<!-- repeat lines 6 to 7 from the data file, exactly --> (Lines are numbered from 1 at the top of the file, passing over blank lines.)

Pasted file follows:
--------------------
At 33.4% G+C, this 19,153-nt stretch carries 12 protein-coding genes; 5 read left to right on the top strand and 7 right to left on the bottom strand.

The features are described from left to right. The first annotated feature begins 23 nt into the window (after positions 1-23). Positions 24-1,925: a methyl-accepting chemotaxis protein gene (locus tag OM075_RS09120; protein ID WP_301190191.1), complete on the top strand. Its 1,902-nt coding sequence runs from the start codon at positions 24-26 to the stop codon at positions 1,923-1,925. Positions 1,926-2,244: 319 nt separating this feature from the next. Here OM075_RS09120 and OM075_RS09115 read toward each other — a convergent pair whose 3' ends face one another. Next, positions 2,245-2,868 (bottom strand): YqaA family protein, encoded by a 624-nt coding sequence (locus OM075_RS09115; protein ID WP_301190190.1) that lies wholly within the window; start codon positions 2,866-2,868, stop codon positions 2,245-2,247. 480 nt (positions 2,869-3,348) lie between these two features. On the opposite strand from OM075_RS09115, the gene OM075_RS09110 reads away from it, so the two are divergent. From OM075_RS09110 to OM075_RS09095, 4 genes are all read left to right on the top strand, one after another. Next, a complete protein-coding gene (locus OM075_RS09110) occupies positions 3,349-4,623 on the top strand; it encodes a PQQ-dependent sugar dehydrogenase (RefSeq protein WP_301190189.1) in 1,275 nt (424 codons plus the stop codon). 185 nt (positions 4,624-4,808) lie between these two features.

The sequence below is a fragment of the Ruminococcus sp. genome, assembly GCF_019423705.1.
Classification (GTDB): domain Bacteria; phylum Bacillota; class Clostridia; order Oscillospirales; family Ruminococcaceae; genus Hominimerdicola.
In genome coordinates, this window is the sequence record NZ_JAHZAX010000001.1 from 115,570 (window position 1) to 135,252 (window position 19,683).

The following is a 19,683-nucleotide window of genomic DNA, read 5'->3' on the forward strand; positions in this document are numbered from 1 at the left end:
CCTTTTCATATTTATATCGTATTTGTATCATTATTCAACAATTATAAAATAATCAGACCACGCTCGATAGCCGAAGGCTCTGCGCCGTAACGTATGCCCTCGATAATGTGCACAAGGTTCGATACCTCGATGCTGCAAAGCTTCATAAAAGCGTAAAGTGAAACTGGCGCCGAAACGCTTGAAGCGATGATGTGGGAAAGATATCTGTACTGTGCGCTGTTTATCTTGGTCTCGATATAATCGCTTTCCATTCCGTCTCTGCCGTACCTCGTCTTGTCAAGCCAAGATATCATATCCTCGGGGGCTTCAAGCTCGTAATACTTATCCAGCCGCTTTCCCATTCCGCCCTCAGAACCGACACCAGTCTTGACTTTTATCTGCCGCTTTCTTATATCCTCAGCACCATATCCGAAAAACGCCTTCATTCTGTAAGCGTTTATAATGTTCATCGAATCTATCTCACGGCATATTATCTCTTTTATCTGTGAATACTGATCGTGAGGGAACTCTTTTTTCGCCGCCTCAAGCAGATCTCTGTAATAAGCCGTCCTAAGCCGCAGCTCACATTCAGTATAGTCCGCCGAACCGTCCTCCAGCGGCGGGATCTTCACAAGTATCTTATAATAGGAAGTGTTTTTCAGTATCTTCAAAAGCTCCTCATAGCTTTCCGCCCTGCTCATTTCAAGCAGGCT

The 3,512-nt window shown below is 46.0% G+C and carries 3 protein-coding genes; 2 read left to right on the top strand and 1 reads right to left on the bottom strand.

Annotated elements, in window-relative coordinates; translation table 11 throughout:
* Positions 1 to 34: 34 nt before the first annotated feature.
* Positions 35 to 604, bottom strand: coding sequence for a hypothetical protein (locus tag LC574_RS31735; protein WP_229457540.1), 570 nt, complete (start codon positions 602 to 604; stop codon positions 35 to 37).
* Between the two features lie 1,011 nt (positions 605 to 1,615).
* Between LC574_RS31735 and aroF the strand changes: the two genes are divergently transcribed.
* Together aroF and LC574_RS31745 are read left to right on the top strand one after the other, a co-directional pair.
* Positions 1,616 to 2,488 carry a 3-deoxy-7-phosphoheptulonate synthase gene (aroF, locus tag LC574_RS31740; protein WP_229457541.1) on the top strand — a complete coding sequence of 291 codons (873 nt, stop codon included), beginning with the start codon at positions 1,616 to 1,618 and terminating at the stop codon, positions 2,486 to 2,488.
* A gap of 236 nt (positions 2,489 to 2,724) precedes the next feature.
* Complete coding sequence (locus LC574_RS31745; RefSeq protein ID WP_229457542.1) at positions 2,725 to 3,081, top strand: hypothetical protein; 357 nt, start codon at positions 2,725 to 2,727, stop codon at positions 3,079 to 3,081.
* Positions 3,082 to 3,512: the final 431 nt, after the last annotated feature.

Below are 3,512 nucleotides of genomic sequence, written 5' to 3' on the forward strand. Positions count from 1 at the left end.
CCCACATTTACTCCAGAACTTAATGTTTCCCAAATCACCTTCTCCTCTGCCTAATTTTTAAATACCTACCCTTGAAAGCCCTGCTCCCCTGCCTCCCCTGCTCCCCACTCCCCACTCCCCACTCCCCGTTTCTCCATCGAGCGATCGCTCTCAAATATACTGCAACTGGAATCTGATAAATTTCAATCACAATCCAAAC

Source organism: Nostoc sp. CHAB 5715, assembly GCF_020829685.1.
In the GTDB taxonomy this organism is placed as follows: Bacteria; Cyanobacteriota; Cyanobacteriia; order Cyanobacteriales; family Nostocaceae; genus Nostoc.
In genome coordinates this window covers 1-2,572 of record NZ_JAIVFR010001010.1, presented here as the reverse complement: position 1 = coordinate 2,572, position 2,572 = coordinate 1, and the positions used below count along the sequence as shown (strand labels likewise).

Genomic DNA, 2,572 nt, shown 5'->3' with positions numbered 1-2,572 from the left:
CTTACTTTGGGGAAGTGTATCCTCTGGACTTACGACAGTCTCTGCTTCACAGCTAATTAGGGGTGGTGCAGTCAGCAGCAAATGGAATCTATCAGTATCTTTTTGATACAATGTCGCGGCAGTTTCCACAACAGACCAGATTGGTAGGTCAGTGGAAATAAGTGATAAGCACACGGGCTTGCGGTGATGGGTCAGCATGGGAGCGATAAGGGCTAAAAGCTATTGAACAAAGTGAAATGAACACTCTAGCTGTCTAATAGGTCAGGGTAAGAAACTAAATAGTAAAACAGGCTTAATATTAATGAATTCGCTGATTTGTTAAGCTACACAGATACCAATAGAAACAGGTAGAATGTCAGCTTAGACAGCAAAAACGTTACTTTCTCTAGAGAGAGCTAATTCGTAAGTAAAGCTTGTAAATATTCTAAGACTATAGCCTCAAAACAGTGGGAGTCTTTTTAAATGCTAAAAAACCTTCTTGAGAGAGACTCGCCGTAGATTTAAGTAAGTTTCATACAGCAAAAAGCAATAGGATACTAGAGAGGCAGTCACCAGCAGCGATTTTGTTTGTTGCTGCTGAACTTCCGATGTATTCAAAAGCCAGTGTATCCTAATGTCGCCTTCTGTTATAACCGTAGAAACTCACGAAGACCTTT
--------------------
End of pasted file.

The following is a 19,683-nucleotide window of genomic DNA, read 5'->3' on the forward strand; positions in this document are numbered from 1 at the left end:
CCTTTTCATATTTATATCGTATTTGTATCATTATTCAACAATTATAAAATAATCAGACCACGCTCGATAGCCGAAGGCTCTGCGCCGTAACGTATGCCCTCGATAATGTGCACAAGGTTCGATACCTCGATGCTGCAAAGCTTCATAAAAGCGTAAAGTGAAACTGGCGCCGAAACGCTTGAAGCGATGATGTGGGAAAGATATCTGTACTGTGCGCTGTTTATCTTGGTCTCGATATAATCGCTTTCCATTCCGTCTCTGCCGTACCTCGTCTTGTCAAGCCAAGATATCATATCCTCGGGGGCTTCAAGCTCGTAATACTTATCCAGCCGCTTTCCCATTCCGCCCTCAGAACCGACACCAGTCTTGACTTTTATCTGCCGCTTTCTTATATCCTCAGCACCATATCCGAAAAACGCCTTCATTCTGTAAGCGTTTATAATGTTCATCGAATCTATCTCACGGCATATTATCTCTTTTATCTGTGAATACTGATCGTGAGGGAACTCTTTTTTCGCCGCCTCAAGCAGATCTCTGTAATAAGCCGTCCTAAGCCGCAGCTCACATTCAGTATAGTCCGCCGAACCGTCCTCCAGCGGCGGGATCTTCACAAGTATCTTATAATAGGAAGTGTTTTTCAGTATCTTCAAAAGCTCCTCATAGCTTTCCGCCCTGCTCATTTCAAGCAGGCT